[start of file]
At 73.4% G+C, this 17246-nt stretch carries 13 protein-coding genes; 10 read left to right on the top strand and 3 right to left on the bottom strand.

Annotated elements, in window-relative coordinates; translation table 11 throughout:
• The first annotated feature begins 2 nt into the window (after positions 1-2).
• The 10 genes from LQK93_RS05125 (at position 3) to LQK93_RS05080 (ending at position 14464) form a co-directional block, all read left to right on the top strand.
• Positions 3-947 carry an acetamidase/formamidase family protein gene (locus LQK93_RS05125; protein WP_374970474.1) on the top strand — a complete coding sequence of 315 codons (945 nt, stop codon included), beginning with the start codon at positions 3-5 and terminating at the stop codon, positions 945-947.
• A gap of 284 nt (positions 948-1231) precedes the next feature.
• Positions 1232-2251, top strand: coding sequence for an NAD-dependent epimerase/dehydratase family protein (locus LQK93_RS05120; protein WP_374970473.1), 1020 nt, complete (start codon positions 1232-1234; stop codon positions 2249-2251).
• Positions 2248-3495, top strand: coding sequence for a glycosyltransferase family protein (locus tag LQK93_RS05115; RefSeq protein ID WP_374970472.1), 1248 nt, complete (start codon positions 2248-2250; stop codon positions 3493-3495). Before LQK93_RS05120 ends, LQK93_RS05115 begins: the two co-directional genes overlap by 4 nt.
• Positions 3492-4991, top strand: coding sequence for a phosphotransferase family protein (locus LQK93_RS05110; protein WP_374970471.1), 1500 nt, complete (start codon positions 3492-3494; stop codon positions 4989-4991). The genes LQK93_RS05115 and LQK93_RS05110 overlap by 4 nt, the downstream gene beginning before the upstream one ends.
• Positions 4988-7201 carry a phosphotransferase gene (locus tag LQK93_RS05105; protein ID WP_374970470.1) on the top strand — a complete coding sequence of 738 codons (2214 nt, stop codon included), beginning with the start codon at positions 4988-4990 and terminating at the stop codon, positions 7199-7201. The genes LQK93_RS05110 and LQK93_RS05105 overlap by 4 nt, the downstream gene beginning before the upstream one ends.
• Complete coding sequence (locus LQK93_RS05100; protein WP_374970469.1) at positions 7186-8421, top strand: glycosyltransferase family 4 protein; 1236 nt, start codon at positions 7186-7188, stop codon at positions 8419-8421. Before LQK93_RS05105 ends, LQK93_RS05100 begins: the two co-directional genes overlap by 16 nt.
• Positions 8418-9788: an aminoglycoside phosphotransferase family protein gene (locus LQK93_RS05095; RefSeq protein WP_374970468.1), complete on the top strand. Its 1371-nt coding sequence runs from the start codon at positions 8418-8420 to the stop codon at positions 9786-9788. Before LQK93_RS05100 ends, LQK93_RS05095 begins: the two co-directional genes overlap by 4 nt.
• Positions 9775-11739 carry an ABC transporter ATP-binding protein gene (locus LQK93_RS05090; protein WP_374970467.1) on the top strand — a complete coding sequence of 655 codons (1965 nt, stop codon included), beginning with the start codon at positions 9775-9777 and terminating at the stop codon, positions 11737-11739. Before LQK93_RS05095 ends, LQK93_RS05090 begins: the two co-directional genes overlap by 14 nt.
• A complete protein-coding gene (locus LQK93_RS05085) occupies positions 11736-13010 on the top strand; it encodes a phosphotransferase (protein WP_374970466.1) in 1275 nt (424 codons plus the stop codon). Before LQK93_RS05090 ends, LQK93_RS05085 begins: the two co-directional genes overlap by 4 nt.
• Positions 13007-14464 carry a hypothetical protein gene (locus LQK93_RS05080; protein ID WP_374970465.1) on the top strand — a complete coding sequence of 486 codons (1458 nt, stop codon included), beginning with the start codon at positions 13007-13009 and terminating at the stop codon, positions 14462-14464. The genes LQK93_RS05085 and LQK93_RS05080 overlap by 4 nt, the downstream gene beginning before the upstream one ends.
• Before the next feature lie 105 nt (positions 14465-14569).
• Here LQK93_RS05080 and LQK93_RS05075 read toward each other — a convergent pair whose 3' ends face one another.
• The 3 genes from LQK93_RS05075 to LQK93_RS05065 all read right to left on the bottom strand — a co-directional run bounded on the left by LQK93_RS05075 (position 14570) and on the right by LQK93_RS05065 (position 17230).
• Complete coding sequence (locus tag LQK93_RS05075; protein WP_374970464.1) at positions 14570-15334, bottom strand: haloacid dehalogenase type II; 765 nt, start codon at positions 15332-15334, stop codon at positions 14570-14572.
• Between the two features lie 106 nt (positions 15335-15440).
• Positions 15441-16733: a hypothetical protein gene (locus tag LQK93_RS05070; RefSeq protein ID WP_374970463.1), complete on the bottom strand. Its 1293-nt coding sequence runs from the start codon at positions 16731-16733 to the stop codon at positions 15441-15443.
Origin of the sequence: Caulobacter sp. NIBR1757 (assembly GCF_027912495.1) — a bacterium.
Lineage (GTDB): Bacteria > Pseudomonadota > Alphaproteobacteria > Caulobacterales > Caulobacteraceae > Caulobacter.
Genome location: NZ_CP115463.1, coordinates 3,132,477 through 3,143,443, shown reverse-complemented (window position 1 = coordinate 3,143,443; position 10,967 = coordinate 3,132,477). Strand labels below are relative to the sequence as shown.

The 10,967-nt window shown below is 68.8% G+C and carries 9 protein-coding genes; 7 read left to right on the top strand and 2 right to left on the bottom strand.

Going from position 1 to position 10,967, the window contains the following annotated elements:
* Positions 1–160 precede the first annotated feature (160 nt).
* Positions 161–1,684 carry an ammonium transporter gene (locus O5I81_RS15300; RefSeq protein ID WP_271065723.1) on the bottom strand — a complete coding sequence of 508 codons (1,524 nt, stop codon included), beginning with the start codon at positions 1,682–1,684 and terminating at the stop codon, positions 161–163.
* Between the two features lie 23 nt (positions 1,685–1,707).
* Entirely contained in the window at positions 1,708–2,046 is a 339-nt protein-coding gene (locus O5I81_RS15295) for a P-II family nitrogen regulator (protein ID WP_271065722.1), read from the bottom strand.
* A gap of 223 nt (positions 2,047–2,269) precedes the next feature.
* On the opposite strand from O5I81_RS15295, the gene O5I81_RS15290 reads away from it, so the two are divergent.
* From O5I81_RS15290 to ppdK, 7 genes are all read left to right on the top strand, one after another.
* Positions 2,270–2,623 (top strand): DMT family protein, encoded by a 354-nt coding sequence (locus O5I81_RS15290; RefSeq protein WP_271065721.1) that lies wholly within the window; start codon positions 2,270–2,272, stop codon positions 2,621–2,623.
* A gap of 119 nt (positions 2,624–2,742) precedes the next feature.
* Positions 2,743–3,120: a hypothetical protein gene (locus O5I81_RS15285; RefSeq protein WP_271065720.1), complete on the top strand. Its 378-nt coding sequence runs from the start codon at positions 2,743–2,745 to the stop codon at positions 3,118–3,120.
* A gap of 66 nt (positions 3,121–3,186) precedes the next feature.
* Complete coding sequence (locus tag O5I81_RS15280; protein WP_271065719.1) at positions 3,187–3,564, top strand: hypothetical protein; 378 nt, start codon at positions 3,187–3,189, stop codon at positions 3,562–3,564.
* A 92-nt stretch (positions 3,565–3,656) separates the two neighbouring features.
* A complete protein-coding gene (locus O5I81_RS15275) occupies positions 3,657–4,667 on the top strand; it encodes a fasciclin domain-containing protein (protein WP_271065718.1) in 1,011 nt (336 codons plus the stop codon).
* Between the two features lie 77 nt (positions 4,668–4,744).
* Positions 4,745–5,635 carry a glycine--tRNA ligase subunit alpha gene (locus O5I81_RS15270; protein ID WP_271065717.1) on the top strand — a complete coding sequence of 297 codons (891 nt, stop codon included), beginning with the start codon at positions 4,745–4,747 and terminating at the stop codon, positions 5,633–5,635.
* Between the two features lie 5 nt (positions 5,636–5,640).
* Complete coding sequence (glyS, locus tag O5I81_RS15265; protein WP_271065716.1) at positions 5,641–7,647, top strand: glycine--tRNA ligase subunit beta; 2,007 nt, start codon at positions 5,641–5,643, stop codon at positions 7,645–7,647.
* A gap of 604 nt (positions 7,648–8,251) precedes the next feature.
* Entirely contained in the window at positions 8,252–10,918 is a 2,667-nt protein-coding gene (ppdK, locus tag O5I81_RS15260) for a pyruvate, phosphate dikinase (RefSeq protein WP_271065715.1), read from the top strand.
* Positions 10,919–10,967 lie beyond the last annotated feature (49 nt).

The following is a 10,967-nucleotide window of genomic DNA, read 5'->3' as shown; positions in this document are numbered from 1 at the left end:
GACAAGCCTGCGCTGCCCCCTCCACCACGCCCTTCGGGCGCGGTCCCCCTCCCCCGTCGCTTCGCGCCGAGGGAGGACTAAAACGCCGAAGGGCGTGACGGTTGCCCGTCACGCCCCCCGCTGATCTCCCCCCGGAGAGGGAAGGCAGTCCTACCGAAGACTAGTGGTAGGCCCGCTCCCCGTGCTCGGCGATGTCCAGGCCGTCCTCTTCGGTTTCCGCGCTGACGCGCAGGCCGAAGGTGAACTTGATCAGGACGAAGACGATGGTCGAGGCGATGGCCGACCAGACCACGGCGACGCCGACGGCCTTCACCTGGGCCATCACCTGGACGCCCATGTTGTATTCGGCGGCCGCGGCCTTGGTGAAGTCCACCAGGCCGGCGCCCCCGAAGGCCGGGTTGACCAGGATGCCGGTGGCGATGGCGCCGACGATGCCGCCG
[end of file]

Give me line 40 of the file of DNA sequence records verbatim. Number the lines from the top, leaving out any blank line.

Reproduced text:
* A complete protein-coding gene (locus O5I81_RS15275) occupies positions 3,657–4,667 on the top strand; it encodes a fasciclin domain-containing protein (protein WP_271065718.1) in 1,011 nt (336 codons plus the stop codon).